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Stephen Eichler's blog

25

Mar

2014

Research has been carried out into the possibility that some load balancers partition packets to their successor nodes based on packet fields other than those that are considered usual. Thirteen fields where chosen for the test and scamper, the program we use for traceroute MDA, was modified to carry them out. Traceroute MDA is an analysis that scans the Internet for load balancers and other network topology information.

Small numbers of load balancers have been found that do this, and many of the same load balancers are found by different field tests. The next question was to find out if these load balancers behaved as load balancers all the time. The case of also being a per packet load balancer was excluded from the counts i.e one that partitions randomly. Three cases emerged that of a small number of hits and misses, a large number of misses and a small number of hits and no hits. A miss means that no load balancer was found though the same node that was a load balancer in another trace exists in the topology, but with only one successor if any. There may be some more special cases to exclude from the data such as the node being last in the trace etc. It appears that some of these load balancers show fairly consistent load balancing across a couple of field types, others show the load balancing behaviour only rarely.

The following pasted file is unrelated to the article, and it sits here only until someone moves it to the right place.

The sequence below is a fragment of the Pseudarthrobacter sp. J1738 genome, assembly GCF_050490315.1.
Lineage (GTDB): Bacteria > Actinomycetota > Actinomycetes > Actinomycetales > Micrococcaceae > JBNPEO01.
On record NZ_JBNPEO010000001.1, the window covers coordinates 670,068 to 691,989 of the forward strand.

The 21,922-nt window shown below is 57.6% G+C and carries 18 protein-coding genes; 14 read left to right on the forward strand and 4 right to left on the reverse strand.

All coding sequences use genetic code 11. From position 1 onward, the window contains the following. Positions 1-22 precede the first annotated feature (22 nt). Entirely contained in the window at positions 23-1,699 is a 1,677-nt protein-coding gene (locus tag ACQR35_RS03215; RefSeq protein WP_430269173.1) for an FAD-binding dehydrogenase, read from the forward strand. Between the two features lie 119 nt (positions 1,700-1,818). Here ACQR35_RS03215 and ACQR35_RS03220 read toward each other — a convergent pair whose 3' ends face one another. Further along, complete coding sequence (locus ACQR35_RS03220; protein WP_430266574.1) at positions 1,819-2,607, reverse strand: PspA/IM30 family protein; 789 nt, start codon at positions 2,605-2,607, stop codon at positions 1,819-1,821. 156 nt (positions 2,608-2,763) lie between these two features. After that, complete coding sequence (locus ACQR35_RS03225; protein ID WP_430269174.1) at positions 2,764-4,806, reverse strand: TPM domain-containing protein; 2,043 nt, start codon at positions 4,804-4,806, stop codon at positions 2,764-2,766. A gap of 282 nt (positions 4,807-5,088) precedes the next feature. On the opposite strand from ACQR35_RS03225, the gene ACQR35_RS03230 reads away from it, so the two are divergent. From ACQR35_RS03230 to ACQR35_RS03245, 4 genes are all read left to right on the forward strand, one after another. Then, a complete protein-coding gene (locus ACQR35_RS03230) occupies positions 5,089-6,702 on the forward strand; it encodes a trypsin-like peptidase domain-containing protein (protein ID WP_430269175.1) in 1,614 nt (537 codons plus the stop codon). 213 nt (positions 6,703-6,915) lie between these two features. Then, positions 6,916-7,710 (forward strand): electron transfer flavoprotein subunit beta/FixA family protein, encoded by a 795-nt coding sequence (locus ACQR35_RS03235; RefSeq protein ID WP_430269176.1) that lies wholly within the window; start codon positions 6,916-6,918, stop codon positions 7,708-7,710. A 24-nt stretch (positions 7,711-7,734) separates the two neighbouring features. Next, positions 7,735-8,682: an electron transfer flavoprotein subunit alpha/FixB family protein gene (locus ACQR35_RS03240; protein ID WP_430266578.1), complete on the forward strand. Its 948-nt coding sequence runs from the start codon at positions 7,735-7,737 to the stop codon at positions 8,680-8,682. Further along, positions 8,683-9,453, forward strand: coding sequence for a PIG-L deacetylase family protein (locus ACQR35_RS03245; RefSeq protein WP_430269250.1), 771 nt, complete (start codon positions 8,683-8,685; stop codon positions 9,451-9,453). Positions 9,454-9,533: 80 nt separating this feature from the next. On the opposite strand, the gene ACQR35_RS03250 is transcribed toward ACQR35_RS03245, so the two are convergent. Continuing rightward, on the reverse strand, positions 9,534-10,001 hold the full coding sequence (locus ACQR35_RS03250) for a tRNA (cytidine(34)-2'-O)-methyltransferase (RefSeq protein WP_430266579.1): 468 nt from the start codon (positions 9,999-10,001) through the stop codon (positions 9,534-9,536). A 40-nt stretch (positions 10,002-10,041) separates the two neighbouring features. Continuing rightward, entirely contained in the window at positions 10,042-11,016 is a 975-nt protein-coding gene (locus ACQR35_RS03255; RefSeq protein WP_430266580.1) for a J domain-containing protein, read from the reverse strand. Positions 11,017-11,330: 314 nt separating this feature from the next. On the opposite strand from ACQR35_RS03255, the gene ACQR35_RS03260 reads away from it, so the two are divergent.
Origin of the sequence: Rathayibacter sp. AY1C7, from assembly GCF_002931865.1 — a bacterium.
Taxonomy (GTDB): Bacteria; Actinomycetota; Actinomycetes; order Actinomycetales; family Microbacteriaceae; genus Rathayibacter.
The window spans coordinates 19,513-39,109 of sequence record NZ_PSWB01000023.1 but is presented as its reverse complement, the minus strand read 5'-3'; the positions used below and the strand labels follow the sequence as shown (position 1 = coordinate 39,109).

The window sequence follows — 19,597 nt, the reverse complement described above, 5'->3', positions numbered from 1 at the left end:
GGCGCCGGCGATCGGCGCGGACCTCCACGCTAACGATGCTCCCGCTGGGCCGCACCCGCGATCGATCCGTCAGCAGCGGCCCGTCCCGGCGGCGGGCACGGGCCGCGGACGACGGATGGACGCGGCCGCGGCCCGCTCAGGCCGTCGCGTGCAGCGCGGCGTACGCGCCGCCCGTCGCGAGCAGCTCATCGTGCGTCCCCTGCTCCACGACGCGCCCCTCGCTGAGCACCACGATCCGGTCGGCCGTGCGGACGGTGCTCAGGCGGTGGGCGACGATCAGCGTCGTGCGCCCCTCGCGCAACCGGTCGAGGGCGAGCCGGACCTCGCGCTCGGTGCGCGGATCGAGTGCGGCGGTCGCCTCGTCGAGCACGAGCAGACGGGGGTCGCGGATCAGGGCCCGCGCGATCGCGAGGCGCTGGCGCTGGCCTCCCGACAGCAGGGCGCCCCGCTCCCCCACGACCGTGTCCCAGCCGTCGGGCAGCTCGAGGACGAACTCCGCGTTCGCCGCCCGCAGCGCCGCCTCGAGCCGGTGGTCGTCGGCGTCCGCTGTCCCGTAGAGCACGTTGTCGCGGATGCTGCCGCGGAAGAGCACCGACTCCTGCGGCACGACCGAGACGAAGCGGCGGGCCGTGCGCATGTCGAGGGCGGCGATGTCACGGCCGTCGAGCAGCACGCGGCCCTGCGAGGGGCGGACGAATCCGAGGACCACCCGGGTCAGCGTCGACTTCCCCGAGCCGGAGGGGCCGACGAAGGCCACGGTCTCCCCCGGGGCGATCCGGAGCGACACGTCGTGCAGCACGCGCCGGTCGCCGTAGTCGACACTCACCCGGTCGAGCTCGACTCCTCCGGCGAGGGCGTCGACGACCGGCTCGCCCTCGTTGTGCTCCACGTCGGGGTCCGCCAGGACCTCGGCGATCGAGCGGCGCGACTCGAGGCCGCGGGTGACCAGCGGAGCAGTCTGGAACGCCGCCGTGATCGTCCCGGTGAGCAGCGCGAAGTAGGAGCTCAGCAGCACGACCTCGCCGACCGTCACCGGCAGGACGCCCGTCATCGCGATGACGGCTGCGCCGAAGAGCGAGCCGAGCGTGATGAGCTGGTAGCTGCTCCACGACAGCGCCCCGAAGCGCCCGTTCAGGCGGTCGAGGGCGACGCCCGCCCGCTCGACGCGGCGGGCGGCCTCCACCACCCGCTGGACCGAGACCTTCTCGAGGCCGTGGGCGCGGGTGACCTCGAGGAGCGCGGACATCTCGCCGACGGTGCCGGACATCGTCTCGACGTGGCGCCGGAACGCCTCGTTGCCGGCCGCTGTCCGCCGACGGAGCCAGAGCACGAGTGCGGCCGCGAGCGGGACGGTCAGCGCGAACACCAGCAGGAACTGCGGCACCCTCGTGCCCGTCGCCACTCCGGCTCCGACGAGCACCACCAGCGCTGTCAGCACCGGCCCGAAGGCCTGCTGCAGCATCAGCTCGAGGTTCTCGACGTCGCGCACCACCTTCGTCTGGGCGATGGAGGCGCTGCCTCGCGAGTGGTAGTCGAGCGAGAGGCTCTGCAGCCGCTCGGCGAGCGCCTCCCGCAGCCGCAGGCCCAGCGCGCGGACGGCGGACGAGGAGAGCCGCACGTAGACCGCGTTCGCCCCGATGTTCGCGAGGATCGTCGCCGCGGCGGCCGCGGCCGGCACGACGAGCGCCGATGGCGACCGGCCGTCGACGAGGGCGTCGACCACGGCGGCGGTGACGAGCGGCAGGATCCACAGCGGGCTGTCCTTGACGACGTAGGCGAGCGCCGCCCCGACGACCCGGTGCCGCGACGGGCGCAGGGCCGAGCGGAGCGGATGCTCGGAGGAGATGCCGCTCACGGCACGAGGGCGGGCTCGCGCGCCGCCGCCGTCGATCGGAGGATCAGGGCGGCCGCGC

The Internet simulator simulates doubletree and traceroute in its unmodified state. Traceroute determines Internet topology between a source and destination, but not including load balancers. Doubletree is a modified version of traceroute that is designed to avoid repeatedly analysing the same parts of the Internet, by sharing information between vantage points.

We are currently trying to simulate unmodified doubletree using very large datasets. This caused the simulator to run a long time. Analysis with valgrind callgrind indicates that the gang analysis case which is being used is the major problem here. So, the question is now being asked: can we do without gang analysis for this work?

A fast mapping like protocol has been set up for detecting black holes in load balancers. It involves one round of traceroute MDA analysis followed by eight rounds of Paris traceroute, followed by one further round of MDA. Paris traceroute causes the same path through a load balancer to be consistently followed. Comparing the initial and final MDA traces determines if a change in topology has occurred in the Internet. If this is the case finding a short Paris trace may not be due to a blackhole. After excluding all of the special cases that I can think of there remain some cases which appear to be blackholes in load balancers in our data.

In order to run this type of analysis on PlanetLab we prefer to use ICMP packets. Modifications were made to scamper on Yoyo our University computer outside the firewall, to randomly choose a flow ID for each trace and a run was initiated.